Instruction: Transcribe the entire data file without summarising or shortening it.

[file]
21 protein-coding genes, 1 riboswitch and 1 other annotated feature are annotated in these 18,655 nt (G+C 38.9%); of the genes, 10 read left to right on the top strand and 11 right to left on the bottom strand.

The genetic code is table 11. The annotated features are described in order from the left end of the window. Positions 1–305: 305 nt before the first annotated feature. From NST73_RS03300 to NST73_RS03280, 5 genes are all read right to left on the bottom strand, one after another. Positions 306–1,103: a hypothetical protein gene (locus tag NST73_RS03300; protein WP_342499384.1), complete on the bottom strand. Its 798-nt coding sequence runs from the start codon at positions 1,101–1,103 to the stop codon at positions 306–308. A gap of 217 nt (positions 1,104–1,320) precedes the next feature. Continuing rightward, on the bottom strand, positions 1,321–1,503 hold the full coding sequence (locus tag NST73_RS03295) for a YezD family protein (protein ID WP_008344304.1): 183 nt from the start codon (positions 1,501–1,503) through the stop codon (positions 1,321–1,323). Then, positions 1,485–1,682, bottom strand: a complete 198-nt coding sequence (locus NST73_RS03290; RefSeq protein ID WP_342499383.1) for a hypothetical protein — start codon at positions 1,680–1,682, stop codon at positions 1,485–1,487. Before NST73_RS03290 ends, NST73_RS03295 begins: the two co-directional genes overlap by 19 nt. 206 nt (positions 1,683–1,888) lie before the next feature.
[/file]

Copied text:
21 protein-coding genes, 1 riboswitch and 1 other annotated feature are annotated in these 18,655 nt (G+C 38.9%); of the genes, 10 read left to right on the top strand and 11 right to left on the bottom strand.

The genetic code is table 11. The annotated features are described in order from the left end of the window. Positions 1–305: 305 nt before the first annotated feature. From NST73_RS03300 to NST73_RS03280, 5 genes are all read right to left on the bottom strand, one after another. Positions 306–1,103: a hypothetical protein gene (locus tag NST73_RS03300; protein WP_342499384.1), complete on the bottom strand. Its 798-nt coding sequence runs from the start codon at positions 1,101–1,103 to the stop codon at positions 306–308. A gap of 217 nt (positions 1,104–1,320) precedes the next feature. Continuing rightward, on the bottom strand, positions 1,321–1,503 hold the full coding sequence (locus tag NST73_RS03295) for a YezD family protein (protein ID WP_008344304.1): 183 nt from the start codon (positions 1,501–1,503) through the stop codon (positions 1,321–1,323). Then, positions 1,485–1,682, bottom strand: a complete 198-nt coding sequence (locus NST73_RS03290; RefSeq protein ID WP_342499383.1) for a hypothetical protein — start codon at positions 1,680–1,682, stop codon at positions 1,485–1,487. Before NST73_RS03290 ends, NST73_RS03295 begins: the two co-directional genes overlap by 19 nt. 206 nt (positions 1,683–1,888) lie before the next feature.